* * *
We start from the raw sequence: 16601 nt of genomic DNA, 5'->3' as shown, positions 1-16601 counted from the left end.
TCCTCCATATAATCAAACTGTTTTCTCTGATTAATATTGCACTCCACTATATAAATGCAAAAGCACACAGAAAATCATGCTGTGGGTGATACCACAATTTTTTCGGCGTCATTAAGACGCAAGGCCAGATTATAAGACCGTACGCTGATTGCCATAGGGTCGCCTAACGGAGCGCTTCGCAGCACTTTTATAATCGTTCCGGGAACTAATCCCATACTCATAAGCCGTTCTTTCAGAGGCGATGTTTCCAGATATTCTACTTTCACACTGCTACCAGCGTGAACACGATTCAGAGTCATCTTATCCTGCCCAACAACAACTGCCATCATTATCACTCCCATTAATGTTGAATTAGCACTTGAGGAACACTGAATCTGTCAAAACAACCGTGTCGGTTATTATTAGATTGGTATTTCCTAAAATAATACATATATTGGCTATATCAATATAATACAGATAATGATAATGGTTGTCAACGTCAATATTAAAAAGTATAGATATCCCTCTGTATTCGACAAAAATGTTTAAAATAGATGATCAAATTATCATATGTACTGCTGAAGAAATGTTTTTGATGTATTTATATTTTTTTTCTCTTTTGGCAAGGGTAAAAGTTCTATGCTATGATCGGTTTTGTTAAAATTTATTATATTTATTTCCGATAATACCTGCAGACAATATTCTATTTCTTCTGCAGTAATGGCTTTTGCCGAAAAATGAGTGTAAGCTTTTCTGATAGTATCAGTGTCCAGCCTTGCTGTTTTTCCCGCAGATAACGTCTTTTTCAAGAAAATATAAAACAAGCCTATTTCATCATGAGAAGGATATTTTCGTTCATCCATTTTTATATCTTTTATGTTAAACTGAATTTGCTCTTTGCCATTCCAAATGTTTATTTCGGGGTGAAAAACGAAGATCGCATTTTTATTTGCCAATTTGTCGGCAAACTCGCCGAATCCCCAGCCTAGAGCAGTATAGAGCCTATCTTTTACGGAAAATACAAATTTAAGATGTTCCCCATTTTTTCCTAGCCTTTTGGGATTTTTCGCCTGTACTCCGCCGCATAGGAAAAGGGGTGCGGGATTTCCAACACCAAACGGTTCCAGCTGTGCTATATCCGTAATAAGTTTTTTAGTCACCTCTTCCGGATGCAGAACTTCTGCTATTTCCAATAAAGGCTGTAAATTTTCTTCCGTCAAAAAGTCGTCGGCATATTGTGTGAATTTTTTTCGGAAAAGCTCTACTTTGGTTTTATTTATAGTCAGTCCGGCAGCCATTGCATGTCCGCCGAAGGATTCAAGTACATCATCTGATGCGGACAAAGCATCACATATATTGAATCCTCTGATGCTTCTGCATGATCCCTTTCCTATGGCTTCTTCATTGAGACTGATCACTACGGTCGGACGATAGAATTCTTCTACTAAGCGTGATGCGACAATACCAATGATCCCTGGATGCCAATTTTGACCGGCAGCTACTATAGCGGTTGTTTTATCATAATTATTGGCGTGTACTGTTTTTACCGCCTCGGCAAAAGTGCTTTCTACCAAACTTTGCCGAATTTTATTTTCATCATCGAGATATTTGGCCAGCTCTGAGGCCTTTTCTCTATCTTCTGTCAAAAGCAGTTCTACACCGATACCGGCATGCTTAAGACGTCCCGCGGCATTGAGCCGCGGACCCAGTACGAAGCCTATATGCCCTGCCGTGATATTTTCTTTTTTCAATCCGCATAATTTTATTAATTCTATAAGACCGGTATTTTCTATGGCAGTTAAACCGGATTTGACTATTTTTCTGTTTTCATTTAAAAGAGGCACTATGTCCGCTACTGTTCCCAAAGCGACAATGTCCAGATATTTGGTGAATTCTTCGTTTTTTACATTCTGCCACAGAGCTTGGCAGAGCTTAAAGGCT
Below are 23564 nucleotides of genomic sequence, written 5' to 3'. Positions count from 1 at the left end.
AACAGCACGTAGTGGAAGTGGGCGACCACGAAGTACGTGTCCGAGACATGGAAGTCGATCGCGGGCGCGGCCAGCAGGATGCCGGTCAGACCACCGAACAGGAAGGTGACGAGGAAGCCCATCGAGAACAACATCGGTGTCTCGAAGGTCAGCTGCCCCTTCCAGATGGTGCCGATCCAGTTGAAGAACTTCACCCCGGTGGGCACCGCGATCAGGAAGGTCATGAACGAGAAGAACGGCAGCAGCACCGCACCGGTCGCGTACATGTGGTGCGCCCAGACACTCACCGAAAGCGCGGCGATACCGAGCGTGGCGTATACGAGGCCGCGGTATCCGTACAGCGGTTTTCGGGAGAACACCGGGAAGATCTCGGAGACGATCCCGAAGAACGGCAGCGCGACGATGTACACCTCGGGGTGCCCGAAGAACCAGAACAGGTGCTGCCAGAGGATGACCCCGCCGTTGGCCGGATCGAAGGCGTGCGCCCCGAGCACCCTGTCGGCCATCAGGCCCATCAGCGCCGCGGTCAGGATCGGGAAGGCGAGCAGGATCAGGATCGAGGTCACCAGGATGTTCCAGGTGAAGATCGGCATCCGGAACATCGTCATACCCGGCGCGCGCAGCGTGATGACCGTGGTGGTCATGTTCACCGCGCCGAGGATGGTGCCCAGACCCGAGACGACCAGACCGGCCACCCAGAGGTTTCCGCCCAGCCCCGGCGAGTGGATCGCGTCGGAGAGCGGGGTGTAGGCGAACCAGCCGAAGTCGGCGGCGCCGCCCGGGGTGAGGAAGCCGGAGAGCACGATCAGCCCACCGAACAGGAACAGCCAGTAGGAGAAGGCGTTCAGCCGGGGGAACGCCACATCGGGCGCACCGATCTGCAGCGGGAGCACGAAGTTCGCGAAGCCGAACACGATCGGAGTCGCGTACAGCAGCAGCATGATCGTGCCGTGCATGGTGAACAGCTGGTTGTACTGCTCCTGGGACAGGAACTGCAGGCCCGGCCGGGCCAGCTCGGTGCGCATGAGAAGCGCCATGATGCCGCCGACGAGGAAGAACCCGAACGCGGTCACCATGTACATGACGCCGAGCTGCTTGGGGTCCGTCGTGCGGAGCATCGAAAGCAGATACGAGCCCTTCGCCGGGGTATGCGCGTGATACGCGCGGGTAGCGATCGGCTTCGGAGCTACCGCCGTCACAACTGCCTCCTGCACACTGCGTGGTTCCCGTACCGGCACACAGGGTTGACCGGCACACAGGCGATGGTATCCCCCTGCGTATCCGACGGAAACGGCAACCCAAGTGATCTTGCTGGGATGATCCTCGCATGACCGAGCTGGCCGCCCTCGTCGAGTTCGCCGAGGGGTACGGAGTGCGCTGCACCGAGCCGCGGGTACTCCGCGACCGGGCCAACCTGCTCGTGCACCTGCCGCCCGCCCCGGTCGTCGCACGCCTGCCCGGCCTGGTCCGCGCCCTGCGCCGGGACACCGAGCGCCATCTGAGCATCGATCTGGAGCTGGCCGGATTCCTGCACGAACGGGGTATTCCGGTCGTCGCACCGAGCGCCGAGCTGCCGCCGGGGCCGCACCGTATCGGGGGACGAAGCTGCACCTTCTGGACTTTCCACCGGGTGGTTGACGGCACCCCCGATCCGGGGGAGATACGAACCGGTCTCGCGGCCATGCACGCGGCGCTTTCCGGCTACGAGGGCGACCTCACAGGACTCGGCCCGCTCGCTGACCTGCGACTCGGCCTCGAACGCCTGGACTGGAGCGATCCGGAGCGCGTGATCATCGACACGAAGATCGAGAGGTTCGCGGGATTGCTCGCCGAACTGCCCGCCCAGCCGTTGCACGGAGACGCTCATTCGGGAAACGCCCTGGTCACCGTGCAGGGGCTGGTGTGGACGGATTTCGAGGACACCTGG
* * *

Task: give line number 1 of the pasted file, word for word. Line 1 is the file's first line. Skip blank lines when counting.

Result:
We start from the raw sequence: 16601 nt of genomic DNA, 5'->3' as shown, positions 1-16601 counted from the left end.